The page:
Trump Nominates Church/State Separation Denier for Federal Judgeship

Among Donald Trump‘s many nominees to federal judgeships yesterday was Jeff Mateer to be a U.S. District Judge in the Eastern District of Texas.

Mateer used to work First Liberty Institute (formerly known as Liberty Institute), the conservative legal defense group. The problem isn’t (merely) that he’s a conservative judge. It’s that he doesn’t give a damn about church/state separation.

In 2013, during a conference at the University of St. Thomas in Houston, he even challenged students to find the words “separation of church and state” in the Constitution:

MateerTexasAAG

… what I often do when I speak to children in schools, even college students… I’ll hold up my hundred-dollar bill and I’ll say, “For the first student who can cite me the provision in the Constitution that guarantees the separation of church and state — verbatim — I’ll give this hundred dollar bill… It’s not there… The protections of the First Amendment were to protect us from government, not to cause government to persecute us because of our religious beliefs.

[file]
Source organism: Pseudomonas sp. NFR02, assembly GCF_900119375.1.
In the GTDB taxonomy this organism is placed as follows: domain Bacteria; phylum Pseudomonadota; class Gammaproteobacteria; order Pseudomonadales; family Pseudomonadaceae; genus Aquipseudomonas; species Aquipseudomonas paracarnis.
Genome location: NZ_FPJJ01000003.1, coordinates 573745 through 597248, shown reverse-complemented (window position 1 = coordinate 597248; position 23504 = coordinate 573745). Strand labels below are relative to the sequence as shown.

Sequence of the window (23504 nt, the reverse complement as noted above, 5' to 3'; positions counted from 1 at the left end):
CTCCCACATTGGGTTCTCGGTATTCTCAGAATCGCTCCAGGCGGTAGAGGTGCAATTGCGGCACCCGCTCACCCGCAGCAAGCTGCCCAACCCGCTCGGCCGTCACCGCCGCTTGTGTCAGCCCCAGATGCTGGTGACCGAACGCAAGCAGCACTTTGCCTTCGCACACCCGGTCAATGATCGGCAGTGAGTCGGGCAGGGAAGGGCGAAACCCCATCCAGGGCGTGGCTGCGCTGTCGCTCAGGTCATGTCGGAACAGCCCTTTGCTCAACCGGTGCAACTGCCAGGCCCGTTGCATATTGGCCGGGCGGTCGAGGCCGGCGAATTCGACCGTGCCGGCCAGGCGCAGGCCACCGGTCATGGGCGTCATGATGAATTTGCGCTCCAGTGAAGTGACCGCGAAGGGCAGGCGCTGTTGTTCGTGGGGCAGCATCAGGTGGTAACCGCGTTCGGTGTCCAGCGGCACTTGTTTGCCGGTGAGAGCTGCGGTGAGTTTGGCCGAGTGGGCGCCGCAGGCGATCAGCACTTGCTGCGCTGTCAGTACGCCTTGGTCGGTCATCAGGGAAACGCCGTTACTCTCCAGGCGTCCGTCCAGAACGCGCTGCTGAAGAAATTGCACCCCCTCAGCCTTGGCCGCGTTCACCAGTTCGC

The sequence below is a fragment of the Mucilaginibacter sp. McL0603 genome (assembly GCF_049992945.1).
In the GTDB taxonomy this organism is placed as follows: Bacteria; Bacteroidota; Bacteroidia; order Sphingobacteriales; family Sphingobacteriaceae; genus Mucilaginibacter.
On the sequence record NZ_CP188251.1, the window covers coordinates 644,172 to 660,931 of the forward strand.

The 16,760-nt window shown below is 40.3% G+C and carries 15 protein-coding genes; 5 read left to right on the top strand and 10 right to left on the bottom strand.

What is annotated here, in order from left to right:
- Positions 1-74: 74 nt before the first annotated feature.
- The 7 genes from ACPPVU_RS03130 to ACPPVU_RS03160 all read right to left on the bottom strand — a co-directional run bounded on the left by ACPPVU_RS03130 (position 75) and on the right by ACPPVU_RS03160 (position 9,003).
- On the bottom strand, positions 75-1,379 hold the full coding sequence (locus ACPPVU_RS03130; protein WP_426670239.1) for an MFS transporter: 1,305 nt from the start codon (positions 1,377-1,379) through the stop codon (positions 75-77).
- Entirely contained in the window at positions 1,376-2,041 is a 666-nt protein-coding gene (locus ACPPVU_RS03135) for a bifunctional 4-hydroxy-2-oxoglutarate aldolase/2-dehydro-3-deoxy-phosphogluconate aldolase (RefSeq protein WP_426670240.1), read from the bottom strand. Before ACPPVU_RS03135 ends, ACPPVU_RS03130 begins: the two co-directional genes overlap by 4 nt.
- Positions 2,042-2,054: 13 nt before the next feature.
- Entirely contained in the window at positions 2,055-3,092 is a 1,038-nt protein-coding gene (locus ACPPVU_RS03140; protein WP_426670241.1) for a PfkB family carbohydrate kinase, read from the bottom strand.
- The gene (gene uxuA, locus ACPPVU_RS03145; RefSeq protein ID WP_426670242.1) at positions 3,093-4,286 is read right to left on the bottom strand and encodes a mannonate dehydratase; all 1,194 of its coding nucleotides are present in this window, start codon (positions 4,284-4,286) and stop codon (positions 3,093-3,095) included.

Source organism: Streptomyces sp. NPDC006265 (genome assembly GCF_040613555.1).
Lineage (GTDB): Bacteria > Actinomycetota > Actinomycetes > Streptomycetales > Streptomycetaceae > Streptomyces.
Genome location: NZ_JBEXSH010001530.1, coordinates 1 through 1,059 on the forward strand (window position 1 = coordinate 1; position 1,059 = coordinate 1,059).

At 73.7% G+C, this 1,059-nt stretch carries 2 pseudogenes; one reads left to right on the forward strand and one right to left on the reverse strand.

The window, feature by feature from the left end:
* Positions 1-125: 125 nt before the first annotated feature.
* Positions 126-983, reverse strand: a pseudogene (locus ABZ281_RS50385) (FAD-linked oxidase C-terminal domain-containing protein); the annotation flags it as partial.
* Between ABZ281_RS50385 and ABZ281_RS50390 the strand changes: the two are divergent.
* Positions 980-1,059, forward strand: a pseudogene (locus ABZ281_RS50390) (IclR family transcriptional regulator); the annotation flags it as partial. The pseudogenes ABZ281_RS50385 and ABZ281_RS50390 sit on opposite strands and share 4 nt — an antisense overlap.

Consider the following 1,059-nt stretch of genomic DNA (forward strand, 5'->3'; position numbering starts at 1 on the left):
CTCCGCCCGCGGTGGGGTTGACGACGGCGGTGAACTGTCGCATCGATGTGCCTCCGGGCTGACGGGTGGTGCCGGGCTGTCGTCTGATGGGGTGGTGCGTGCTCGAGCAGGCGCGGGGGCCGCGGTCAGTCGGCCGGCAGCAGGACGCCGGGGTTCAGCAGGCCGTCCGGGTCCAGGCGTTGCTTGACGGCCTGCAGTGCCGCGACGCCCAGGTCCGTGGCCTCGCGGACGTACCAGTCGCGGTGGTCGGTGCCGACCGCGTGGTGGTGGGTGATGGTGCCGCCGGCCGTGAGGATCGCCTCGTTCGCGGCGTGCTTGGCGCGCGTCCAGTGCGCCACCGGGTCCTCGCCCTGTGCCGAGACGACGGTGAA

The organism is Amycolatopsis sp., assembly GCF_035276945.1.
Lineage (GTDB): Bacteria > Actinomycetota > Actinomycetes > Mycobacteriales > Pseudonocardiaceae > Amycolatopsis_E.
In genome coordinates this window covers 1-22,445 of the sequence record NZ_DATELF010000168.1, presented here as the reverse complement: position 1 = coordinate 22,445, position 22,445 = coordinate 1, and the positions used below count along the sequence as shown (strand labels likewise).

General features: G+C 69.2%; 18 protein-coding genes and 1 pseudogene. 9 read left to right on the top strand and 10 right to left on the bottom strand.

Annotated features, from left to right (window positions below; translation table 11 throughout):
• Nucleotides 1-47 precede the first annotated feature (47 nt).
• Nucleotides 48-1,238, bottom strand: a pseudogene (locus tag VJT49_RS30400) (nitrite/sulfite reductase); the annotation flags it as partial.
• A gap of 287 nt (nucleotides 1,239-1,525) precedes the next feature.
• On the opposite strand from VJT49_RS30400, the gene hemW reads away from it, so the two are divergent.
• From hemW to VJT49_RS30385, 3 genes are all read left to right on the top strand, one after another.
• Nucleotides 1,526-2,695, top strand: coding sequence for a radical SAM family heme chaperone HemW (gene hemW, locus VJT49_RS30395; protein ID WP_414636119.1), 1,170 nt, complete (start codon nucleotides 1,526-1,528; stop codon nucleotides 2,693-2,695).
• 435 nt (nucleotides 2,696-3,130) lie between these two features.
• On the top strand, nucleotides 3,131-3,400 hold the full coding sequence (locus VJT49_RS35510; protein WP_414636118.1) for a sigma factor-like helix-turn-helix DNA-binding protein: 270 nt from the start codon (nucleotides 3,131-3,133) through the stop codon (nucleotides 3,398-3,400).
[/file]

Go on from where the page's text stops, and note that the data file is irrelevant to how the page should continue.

You know what other words don’t appear in the Constitution? God and abortion. But Mateer and his conservative colleagues have no problem using the document to promote their faith and strike down women’s rights.

The Establishment Clause of the First Amendment has consistently been used by judges, up and down the line, to say the government can’t favor one religion over another or faith over non-faith.

That means what Mateer is really saying is that he plans to be an activist judge who doesn’t give a damn about precedent. He wants to create laws from the bench that favor conservative Christians. (Judicial activism, after all, is only a problem when liberals are accused of doing it.)

Among the many cases Mateer worked on during his time at First Liberty was one involving cheerleaders at Kountze High School, a story we covered extensively on this site. Those public school cheerleaders wanted to hold up banners with Bible verses on them during football games. Critics argued that, since the cheerleaders were representing the school, they couldn’t promote religion while on the field. The substance of that case was never resolved since the district eventually changed its policies to allow such banners, but Mateer was firmly on the side of letting the cheerleaders (and therefore the school) promote Christianity at football games.

And Mateer will now, almost certainly, be appointed to a position of even more power.

That’s what happens when Republicans win elections.

(via Religion Clause)

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